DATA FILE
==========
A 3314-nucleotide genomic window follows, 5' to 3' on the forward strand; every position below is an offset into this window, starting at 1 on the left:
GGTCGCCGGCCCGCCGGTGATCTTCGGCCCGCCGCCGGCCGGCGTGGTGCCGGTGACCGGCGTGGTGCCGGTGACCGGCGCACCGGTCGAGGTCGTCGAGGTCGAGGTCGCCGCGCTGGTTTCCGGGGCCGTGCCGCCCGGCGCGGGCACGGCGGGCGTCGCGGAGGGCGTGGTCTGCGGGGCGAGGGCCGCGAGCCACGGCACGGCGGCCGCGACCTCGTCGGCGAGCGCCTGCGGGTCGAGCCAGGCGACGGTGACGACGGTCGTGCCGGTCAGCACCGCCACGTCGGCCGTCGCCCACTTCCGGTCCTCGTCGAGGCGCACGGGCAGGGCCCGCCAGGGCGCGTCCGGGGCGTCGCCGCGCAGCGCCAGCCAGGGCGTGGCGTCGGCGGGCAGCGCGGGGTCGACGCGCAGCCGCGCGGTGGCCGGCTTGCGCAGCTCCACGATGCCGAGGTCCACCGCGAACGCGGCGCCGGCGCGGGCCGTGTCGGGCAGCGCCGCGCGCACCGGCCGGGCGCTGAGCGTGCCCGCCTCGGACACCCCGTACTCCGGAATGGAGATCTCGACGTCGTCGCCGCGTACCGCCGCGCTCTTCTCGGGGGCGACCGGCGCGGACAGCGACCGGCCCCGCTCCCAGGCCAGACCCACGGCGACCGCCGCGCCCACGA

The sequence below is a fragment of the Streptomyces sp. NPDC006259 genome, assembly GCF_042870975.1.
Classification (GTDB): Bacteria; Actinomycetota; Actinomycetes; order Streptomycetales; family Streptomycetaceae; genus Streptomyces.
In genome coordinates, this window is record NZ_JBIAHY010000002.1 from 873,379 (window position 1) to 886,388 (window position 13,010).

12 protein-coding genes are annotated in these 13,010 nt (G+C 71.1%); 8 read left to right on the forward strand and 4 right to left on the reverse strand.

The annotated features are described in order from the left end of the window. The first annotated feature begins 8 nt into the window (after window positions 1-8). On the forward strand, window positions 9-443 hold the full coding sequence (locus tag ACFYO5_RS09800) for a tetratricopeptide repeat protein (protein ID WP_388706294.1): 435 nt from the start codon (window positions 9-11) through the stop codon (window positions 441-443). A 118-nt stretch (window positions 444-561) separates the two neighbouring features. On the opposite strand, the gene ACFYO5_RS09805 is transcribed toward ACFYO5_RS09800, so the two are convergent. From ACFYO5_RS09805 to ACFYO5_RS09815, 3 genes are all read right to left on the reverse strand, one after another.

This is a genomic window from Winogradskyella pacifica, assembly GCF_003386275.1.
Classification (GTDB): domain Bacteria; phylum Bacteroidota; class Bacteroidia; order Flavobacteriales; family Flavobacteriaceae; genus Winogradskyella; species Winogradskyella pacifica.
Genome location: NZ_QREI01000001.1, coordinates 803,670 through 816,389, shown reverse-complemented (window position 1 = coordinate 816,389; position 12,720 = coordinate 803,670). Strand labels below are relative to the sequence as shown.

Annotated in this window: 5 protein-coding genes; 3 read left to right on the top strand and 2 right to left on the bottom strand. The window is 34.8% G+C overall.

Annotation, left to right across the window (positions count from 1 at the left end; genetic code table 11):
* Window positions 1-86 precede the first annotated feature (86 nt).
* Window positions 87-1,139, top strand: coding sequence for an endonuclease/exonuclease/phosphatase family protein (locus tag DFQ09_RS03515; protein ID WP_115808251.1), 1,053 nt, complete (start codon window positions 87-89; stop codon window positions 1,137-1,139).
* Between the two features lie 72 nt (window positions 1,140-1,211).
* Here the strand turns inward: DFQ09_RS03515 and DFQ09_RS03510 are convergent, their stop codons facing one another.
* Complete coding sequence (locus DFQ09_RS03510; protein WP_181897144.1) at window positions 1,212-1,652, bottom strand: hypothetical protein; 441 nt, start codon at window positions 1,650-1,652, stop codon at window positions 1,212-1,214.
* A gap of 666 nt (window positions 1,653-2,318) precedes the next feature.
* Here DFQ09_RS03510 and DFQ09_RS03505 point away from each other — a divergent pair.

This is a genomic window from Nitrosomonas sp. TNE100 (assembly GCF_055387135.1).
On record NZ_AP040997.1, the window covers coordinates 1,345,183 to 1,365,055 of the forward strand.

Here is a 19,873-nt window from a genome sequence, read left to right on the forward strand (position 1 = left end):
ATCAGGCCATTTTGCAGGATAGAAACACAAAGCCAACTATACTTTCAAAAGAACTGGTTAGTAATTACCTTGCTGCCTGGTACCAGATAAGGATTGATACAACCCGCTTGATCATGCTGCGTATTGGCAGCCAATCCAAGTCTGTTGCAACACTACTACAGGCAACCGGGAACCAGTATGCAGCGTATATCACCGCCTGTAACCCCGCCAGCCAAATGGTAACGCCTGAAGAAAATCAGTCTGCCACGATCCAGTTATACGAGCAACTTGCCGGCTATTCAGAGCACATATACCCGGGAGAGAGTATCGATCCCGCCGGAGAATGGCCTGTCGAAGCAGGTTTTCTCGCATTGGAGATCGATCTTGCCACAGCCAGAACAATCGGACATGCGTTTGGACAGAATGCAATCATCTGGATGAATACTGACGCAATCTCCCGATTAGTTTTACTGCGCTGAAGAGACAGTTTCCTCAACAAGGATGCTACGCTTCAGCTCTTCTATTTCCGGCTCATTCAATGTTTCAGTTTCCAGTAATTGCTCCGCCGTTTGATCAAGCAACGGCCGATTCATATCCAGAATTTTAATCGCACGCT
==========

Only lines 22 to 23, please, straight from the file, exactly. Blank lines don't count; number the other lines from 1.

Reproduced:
Here is a 19,873-nt window from a genome sequence, read left to right on the forward strand (position 1 = left end):
ATCAGGCCATTTTGCAGGATAGAAACACAAAGCCAACTATACTTTCAAAAGAACTGGTTAGTAATTACCTTGCTGCCTGGTACCAGATAAGGATTGATACAACCCGCTTGATCATGCTGCGTATTGGCAGCCAATCCAAGTCTGTTGCAACACTACTACAGGCAACCGGGAACCAGTATGCAGCGTATATCACCGCCTGTAACCCCGCCAGCCAAATGGTAACGCCTGAAGAAAATCAGTCTGCCACGATCCAGTTATACGAGCAACTTGCCGGCTATTCAGAGCACATATACCCGGGAGAGAGTATCGATCCCGCCGGAGAATGGCCTGTCGAAGCAGGTTTTCTCGCATTGGAGATCGATCTTGCCACAGCCAGAACAATCGGACATGCGTTTGGACAGAATGCAATCATCTGGATGAATACTGACGCAATCTCCCGATTAGTTTTACTGCGCTGAAGAGACAGTTTCCTCAACAAGGATGCTACGCTTCAGCTCTTCTATTTCCGGCTCATTCAATGTTTCAGTTTCCAGTAATTGCTCCGCCGTTTGATCAAGCAACGGCCGATTCATATCCAGAATTTTAATCGCACGCT